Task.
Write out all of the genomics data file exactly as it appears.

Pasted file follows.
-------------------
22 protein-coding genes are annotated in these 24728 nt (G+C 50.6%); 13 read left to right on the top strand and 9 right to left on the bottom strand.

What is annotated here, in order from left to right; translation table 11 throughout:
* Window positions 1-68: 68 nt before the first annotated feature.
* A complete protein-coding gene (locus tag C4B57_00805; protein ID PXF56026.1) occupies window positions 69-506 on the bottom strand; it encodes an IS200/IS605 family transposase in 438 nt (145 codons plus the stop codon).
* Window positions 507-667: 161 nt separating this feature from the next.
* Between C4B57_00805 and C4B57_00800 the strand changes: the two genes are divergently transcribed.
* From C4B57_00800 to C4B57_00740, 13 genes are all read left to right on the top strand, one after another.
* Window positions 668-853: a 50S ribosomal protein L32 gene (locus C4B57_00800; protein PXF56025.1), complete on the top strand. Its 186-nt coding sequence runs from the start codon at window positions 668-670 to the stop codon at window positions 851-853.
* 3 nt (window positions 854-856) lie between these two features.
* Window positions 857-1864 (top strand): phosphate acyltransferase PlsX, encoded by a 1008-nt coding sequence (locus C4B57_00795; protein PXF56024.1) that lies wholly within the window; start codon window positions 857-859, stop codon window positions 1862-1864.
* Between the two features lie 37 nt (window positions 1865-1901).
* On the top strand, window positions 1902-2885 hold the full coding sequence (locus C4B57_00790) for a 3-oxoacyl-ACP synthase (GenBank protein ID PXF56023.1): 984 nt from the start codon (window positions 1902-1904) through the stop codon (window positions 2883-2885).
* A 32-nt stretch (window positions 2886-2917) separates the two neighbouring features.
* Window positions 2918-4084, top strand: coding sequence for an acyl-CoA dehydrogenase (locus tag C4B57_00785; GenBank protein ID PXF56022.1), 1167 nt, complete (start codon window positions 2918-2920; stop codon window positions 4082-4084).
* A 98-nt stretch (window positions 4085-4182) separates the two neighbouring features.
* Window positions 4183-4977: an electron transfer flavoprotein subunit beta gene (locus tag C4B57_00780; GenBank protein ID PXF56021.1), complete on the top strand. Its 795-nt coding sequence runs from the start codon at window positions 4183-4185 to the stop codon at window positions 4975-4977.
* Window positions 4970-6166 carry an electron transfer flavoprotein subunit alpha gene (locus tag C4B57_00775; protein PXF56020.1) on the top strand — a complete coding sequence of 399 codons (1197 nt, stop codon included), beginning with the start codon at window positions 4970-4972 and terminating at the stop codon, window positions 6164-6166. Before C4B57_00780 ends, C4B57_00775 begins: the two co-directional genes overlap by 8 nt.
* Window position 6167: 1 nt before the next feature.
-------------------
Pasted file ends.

22 protein-coding genes are annotated in these 24728 nt (G+C 50.6%); 13 read left to right on the top strand and 9 right to left on the bottom strand.

What is annotated here, in order from left to right; translation table 11 throughout:
* Window positions 1-68: 68 nt before the first annotated feature.
* A complete protein-coding gene (locus tag C4B57_00805; protein ID PXF56026.1) occupies window positions 69-506 on the bottom strand; it encodes an IS200/IS605 family transposase in 438 nt (145 codons plus the stop codon).
* Window positions 507-667: 161 nt separating this feature from the next.
* Between C4B57_00805 and C4B57_00800 the strand changes: the two genes are divergently transcribed.
* From C4B57_00800 to C4B57_00740, 13 genes are all read left to right on the top strand, one after another.
* Window positions 668-853: a 50S ribosomal protein L32 gene (locus C4B57_00800; protein PXF56025.1), complete on the top strand. Its 186-nt coding sequence runs from the start codon at window positions 668-670 to the stop codon at window positions 851-853.
* 3 nt (window positions 854-856) lie between these two features.
* Window positions 857-1864 (top strand): phosphate acyltransferase PlsX, encoded by a 1008-nt coding sequence (locus C4B57_00795; protein PXF56024.1) that lies wholly within the window; start codon window positions 857-859, stop codon window positions 1862-1864.
* Between the two features lie 37 nt (window positions 1865-1901).
* On the top strand, window positions 1902-2885 hold the full coding sequence (locus C4B57_00790) for a 3-oxoacyl-ACP synthase (GenBank protein ID PXF56023.1): 984 nt from the start codon (window positions 1902-1904) through the stop codon (window positions 2883-2885).
* A 32-nt stretch (window positions 2886-2917) separates the two neighbouring features.
* Window positions 2918-4084, top strand: coding sequence for an acyl-CoA dehydrogenase (locus tag C4B57_00785; GenBank protein ID PXF56022.1), 1167 nt, complete (start codon window positions 2918-2920; stop codon window positions 4082-4084).
* A 98-nt stretch (window positions 4085-4182) separates the two neighbouring features.
* Window positions 4183-4977: an electron transfer flavoprotein subunit beta gene (locus tag C4B57_00780; GenBank protein ID PXF56021.1), complete on the top strand. Its 795-nt coding sequence runs from the start codon at window positions 4183-4185 to the stop codon at window positions 4975-4977.
* Window positions 4970-6166 carry an electron transfer flavoprotein subunit alpha gene (locus tag C4B57_00775; protein PXF56020.1) on the top strand — a complete coding sequence of 399 codons (1197 nt, stop codon included), beginning with the start codon at window positions 4970-4972 and terminating at the stop codon, window positions 6164-6166. Before C4B57_00780 ends, C4B57_00775 begins: the two co-directional genes overlap by 8 nt.
* Window position 6167: 1 nt before the next feature.